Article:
We’ve just got back from Dorset. My uncle, my dad’s brother, has put up a memorial bench for my dad in the seaside town they were evacuated to during the war. The bench overlooks the sea, and I feel like my dad was with us the whole time. The weather was glorious.
My uncle and aunt were staying at an old cottage with an incredibly steep wooden staircase, and our room was at the top of the house. There were wooden beams in every ceiling, and the cottage owners had filled it with some valuable-looking antiques. I was taking photographs of everything.
Out the windows, we could see the sea again, and the Norman church. Seagulls flew over our room the whole time.
I got to meet one of my dad’s school friends, and heard a lot about his childhood. I also got to see the place where my nan, my dad, his brother and his sister, lived in- it’s a wooden holiday cottage, the size of two bathing huts welded together, and during the time the family lived there, it didn’t have electricity or running water, only a pot-bellied stove which had to be fed with driftwood. These days, you’re not allowed to live in it during winter.
Whenever my dad told me anything about his childhood, I switched off; but in any case, he didn’t tell me the half of it. He never really complained, but he was dealt some awful hands during his lifetime. Since he died, a couple of years ago, a lot has fallen into place, and I realize now what he was putting up with.
I feel guilty about all the arguments we had as I hit puberty. And about a decade or so when we didn’t really communicate, and neither of us understood each other. I’m glad, though, that we reached a sort of truce before the end. A lot of that was due to my wife, who was fond of him, and brought him out of his shell.
Before heading back to London, we stayed a night in Dorchester, and visited Max Gate, Thomas Hardy’s house, a mile or so outside the town. My wife is a lifelong Hardy fan, and she got me to read Tess Of The Durbervilles and The Mayor Of Casterbridge. They’re magnificent, and I’m determined to read more of his work.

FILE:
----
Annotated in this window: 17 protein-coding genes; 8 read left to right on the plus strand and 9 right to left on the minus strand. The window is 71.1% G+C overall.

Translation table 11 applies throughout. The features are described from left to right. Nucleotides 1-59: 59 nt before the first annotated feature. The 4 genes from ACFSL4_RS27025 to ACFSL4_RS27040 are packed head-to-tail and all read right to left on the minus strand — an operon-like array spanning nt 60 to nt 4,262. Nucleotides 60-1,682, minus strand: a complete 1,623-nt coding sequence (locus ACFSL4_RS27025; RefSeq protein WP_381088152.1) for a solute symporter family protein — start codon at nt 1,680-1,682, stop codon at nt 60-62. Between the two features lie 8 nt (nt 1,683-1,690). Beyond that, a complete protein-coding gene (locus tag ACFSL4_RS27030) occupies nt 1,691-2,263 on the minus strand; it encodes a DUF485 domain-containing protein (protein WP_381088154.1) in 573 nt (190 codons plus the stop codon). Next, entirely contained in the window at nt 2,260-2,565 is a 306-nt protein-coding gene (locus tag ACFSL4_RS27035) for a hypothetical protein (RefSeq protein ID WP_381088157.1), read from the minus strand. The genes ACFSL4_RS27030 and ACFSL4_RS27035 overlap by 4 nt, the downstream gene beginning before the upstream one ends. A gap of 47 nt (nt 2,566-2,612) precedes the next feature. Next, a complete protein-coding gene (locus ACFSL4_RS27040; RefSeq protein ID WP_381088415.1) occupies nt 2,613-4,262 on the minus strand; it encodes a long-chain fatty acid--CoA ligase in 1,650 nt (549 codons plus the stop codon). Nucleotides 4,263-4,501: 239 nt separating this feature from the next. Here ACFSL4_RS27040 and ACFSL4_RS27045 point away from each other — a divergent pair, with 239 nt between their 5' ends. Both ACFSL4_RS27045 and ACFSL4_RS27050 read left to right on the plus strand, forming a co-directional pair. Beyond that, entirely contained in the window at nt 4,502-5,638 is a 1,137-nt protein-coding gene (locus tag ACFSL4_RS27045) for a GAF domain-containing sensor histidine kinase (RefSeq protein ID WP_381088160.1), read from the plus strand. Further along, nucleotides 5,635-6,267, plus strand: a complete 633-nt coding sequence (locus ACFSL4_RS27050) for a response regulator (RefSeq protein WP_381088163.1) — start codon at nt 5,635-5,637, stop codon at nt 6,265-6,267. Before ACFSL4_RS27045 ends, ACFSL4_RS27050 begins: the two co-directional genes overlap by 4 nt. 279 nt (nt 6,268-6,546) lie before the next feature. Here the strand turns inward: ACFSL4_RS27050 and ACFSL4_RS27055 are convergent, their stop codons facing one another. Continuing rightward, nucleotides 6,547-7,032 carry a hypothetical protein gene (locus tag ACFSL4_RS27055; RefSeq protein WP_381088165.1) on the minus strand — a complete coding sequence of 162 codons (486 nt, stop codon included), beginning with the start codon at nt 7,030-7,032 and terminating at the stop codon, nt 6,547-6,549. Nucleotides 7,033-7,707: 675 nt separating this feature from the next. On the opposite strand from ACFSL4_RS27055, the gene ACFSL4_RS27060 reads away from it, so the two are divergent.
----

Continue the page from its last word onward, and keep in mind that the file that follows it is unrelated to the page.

You got a real sense of the man and his world as you moved around the house and gardens. Funniest were the accounts of the famous people who met him, and especially the stories of Wessex, his beloved dog, who attacked everybody except T.E. Lawrence. But there was a sadness, too. His first wife, Emma, stopped speaking to him in the last years of her life, and lived in two rooms at the top of the house. When she died, he was overcome with remorse, which found its way into his poetry.
I found this quotation from Thomas Hardy in Max Gate, which I thought was profound:
A writer should express the emotion of all ages and the thought of his own.
We’ve got our Kindles up and running, finally, and we were reading them at nights and on the train journeys there and back. I’m reading Madam Crowl’s Ghost and other stories by Joseph Sheridan Le Fanu, an anthology put together by M.R. James, who was a fan. I can see now some of the influence Le Fanu had on James. They both use stories-within-stories to heighten the mood; they both have supernatural menaces which are borderline vampires; and they both wrote stories featuring curses-which-span-generations.
As a result, I’ve fallen back in love with horror fiction. Microhorror is up and running again, and I’ve sent off a flash fiction for them to consider. It’s one I had ready, though. I haven’t written anything new in a while.
The truth is, I’m stuck. I need to climb back in the saddle again. To come up with a story.